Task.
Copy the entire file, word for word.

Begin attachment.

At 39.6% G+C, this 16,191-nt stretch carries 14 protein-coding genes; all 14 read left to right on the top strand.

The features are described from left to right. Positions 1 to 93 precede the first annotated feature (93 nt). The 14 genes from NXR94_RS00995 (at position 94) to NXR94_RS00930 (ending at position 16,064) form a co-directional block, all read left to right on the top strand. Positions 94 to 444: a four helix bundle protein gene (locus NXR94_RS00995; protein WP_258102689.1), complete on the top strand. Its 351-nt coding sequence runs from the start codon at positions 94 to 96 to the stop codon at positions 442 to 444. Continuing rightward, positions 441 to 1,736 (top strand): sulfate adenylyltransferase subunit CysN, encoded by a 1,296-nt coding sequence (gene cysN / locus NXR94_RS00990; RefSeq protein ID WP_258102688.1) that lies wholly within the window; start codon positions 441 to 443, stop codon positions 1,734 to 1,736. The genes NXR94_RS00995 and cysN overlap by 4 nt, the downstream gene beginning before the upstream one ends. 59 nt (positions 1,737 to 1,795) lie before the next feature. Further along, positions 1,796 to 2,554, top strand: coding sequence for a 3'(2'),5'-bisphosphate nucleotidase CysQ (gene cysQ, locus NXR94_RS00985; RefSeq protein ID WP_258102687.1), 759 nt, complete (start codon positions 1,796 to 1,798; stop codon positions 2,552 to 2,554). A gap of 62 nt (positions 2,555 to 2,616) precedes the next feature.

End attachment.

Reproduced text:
At 39.6% G+C, this 16,191-nt stretch carries 14 protein-coding genes; all 14 read left to right on the top strand.

The features are described from left to right. Positions 1 to 93 precede the first annotated feature (93 nt). The 14 genes from NXR94_RS00995 (at position 94) to NXR94_RS00930 (ending at position 16,064) form a co-directional block, all read left to right on the top strand. Positions 94 to 444: a four helix bundle protein gene (locus NXR94_RS00995; protein WP_258102689.1), complete on the top strand. Its 351-nt coding sequence runs from the start codon at positions 94 to 96 to the stop codon at positions 442 to 444. Continuing rightward, positions 441 to 1,736 (top strand): sulfate adenylyltransferase subunit CysN, encoded by a 1,296-nt coding sequence (gene cysN / locus NXR94_RS00990; RefSeq protein ID WP_258102688.1) that lies wholly within the window; start codon positions 441 to 443, stop codon positions 1,734 to 1,736. The genes NXR94_RS00995 and cysN overlap by 4 nt, the downstream gene beginning before the upstream one ends. 59 nt (positions 1,737 to 1,795) lie before the next feature. Further along, positions 1,796 to 2,554, top strand: coding sequence for a 3'(2'),5'-bisphosphate nucleotidase CysQ (gene cysQ, locus NXR94_RS00985; RefSeq protein ID WP_258102687.1), 759 nt, complete (start codon positions 1,796 to 1,798; stop codon positions 2,552 to 2,554). A gap of 62 nt (positions 2,555 to 2,616) precedes the next feature.